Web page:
A Compliance-Privacy Tsunami Will Slam Into the Data Ecosystem in 2019: Big Changes to Watch

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This piece is sponsored by Freckle IoT / Killi.

Ifeels like it was just yesterday that I wrote my 2018 piece on what’s to come. You can find that, as well as the 2017 version, here and here if you feel like reminiscing.  

So, as we look to the future, what are the themes and trends that will emerge? It would be too easy to say, ‘data.’ Rather, I think the big changes will be further down funnel but still related to data. The takeaway for 2019 will be consent management.

Consent management is where data, privacy, and regulation intersect. Simplistically, it is a mechanism for ensuring you have user consent to collect and use the data that is driving your decisions.

Why is this going to be the trend? Two reasons—the first is because consent management is nonexistent in today’s technology stacks (and no, the catch-all ‘do you accept’ button will not be sufficient moving forward for consent management). And, second: a compliance/privacy tsunami will bear down on the entire world (not just advertising) in 2019. Every trend in 2019 will tie back to a company’s ability, or inability, to check the box on consent management.

Prediction: Big changes are coming for companies collecting and trading in consumer data. This will be transformational for those in the location space and will shape the continued reordering of the hierarchy of brands and platforms. Let’s dive in.

2019’s Biggest Trends

The Apple doesn’t fall too far from the privacy tree

Apple is just getting started on privacy, and in 2019 we should all expect that they are going to make an even bigger move. When your CEO goes to the EU to speak about data and privacy being “weaponized,” it’s a precursor to a larger strategic decision for the company. In this case, Tim Cook of Apple did exactly this. Why? Because Apple is smart enough to realize that privacy is not a compliance issue but rather a strategic one. The best companies in the world will make privacy and compliance foundational to their strategies, getting ahead of the companies who are complying because they have to.  

There is also a more subtle strategic play associated to this move, and it originates in Ireland. What does the Emerald Isle have to do with data? Well, take a look at where the International HQs of the Valley-based tech players such as Google, Facebook, Twitter, LinkedIn, and others sit—yes, you guessed it: Ireland. In 2019 we will see, at minimum, one big strike at a major tech firm around privacy and GDPR (The General Data Protection Regulation), starting in Ireland. Big companies mean easy targets for catching a big fish exploiting consumer data in relation to GDPR. Apple embracing privacy is a way to distance themselves from the authorities in the EU when the privacy hammer comes down.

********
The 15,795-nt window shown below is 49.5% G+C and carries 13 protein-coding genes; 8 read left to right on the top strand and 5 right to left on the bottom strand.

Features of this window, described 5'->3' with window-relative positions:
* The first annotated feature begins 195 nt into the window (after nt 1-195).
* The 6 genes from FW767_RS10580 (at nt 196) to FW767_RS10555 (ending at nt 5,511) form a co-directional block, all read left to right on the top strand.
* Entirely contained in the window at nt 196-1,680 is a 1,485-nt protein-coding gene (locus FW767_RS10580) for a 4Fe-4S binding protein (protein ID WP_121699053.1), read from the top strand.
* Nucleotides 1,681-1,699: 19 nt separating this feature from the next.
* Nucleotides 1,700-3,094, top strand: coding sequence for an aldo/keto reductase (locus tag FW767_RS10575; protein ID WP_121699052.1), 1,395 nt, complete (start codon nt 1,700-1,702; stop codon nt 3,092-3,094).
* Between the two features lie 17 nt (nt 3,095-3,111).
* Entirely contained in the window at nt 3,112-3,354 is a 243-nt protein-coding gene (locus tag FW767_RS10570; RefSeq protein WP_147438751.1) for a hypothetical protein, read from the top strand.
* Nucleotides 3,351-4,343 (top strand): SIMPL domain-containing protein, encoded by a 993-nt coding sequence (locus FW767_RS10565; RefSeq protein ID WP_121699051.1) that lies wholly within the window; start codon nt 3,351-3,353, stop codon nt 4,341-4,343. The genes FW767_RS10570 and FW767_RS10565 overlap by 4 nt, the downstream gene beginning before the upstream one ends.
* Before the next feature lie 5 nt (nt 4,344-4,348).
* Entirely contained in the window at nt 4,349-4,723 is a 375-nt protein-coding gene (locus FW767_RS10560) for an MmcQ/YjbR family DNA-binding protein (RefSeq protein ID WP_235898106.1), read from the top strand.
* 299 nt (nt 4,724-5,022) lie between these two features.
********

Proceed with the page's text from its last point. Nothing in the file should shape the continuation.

Apple is going to be the leader in privacy, and it will be interesting to see who joins them for the ride. Apple can do this against its pseudo competitors like Facebook and Google because they don’t own an advertising business. As Tim Cook watched the executives at Facebook play whack-a-mole with privacy and Amazon deal with antitrust chatter, he realized it’s hard to knock the company sticking up for the little guy. While it’s fair to say that Apple has always had a complicated relationship with advertising, 2019 will be the year that they go all in on privacy.  

Are you following?

The most disruptive thing I think Apple will do in 2019 is eliminate persistent location tracking in the background from the application ecosystem. The impact here will be massive. First, a little background: When downloading an application, you, as the consumer, can choose to allow location or not. Location can be ‘always on’ or ‘only when using the application.’ Location is a requirement for a number of applications—weather, ride share, etc.—but is location needed all the time?

This is where the first change will happen. Location tracking won’t go away, but it will be consumer opt-in and in the foreground only. All applications in the store will have background location disabled, cutting the available data from the iOS ecosystem in half, if not more. Applications that rely on data should take this as a warning of a more onerous data policy on the horizon that will start with location data but won’t end there. Privacy advocates, regulators, and government officials will applaud Apple’s focus on privacy, allowing Apple to gain favor with regulators and politicians to cash in at a later date.

While Android has 80% market share of the global handset market, iOS is a core source of data for many in the marketing and advertising space. Facebook, Google, Snap, and Twitter won’t be the only ones who suffer from this—there are hundreds of companies in the marketing and advertising space that depend on this data.

Location aggregators, those who sell data outside their walls to companies, could see their supply shrink by as much as 30% in 2019. This supply crunch will happen not only because of Apple’s moves but also due to a decision by consumer apps to stop selling their data due to the negative PR that just isn’t worth the number on their balance sheets.